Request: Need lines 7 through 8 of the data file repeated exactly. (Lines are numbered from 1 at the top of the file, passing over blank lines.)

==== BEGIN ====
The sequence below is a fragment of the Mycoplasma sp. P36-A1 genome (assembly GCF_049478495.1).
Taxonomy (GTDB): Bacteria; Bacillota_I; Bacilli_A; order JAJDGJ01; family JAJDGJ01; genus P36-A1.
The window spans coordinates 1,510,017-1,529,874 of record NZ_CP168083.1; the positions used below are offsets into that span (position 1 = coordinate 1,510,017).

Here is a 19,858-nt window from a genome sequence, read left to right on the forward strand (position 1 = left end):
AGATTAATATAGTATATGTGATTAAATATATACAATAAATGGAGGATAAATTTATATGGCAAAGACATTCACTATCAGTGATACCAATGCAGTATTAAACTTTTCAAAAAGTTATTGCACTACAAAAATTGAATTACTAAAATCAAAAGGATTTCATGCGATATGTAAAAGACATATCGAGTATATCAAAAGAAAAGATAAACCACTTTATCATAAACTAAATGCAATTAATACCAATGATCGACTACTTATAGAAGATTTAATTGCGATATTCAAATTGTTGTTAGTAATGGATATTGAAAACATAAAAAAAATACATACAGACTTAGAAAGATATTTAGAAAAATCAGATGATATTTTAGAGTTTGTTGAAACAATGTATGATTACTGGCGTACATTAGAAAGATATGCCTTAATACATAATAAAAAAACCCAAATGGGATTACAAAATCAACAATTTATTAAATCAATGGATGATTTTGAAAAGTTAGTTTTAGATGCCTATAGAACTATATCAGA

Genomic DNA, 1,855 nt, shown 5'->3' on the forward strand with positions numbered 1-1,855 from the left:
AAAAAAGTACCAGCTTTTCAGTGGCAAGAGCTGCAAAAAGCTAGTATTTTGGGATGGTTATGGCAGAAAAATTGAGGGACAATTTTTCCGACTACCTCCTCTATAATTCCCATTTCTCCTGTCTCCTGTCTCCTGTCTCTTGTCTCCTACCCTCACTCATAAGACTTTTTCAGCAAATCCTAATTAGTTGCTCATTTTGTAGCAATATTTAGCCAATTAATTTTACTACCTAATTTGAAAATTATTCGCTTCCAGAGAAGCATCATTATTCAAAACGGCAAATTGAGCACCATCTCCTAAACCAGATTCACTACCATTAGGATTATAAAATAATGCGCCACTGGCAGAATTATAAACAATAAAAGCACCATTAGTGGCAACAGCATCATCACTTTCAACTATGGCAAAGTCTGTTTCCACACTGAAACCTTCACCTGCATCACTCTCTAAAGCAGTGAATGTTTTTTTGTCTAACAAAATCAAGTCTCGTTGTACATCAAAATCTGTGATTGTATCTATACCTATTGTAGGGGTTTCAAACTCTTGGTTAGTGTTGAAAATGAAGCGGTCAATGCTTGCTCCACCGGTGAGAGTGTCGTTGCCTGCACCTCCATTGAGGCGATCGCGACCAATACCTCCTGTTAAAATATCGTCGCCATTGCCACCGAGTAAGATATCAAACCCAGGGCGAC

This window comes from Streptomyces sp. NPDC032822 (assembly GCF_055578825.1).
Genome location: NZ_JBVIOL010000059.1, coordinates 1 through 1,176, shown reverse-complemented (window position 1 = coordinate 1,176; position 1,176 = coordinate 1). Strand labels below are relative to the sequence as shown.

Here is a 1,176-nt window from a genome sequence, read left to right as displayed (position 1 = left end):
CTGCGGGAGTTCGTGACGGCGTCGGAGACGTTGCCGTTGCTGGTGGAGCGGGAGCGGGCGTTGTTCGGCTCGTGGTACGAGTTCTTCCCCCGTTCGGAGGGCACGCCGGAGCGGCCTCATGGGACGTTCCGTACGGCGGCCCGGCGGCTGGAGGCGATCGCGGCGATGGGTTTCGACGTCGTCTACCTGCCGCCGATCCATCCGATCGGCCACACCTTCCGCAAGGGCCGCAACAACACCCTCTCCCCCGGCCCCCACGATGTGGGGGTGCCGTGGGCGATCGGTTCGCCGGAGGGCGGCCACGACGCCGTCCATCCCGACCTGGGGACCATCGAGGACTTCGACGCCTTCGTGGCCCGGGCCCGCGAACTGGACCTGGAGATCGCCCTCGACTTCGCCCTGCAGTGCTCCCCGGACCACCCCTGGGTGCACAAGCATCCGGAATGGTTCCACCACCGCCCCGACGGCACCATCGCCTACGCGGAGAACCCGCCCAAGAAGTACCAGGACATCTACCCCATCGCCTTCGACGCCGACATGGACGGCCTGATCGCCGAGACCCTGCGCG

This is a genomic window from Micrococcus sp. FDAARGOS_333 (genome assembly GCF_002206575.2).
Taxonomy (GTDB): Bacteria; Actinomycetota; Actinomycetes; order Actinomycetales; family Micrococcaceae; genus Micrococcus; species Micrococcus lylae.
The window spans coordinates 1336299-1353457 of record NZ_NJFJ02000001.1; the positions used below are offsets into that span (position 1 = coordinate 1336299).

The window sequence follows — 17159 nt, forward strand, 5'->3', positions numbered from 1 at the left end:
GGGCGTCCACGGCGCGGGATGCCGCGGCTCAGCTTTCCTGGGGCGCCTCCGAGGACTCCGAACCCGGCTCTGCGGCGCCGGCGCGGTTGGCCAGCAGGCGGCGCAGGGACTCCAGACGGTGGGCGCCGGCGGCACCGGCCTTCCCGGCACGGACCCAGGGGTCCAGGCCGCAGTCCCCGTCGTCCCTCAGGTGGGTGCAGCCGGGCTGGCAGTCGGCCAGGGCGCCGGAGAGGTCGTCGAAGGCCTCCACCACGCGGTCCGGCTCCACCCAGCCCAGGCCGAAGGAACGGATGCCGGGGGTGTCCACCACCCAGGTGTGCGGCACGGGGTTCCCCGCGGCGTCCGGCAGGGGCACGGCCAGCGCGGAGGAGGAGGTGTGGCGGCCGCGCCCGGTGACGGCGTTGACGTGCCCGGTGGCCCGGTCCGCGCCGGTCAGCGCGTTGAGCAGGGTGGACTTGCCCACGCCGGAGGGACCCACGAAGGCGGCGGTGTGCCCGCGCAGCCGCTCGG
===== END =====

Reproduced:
AAAAAAGTACCAGCTTTTCAGTGGCAAGAGCTGCAAAAAGCTAGTATTTTGGGATGGTTATGGCAGAAAAATTGAGGGACAATTTTTCCGACTACCTCCTCTATAATTCCCATTTCTCCTGTCTCCTGTCTCCTGTCTCTTGTCTCCTACCCTCACTCATAAGACTTTTTCAGCAAATCCTAATTAGTTGCTCATTTTGTAGCAATATTTAGCCAATTAATTTTACTACCTAATTTGAAAATTATTCGCTTCCAGAGAAGCATCATTATTCAAAACGGCAAATTGAGCACCATCTCCTAAACCAGATTCACTACCATTAGGATTATAAAATAATGCGCCACTGGCAGAATTATAAACAATAAAAGCACCATTAGTGGCAACAGCATCATCACTTTCAACTATGGCAAAGTCTGTTTCCACACTGAAACCTTCACCTGCATCACTCTCTAAAGCAGTGAATGTTTTTTTGTCTAACAAAATCAAGTCTCGTTGTACATCAAAATCTGTGATTGTATCTATACCTATTGTAGGGGTTTCAAACTCTTGGTTAGTGTTGAAAATGAAGCGGTCAATGCTTGCTCCACCGGTGAGAGTGTCGTTGCCTGCACCTCCATTGAGGCGATCGCGACCAATACCTCCTGTTAAAATATCGTCGCCATTGCCACCGAGTAAGATATCAAACCCAGGGCGAC

This window comes from Streptomyces sp. NPDC032822 (assembly GCF_055578825.1).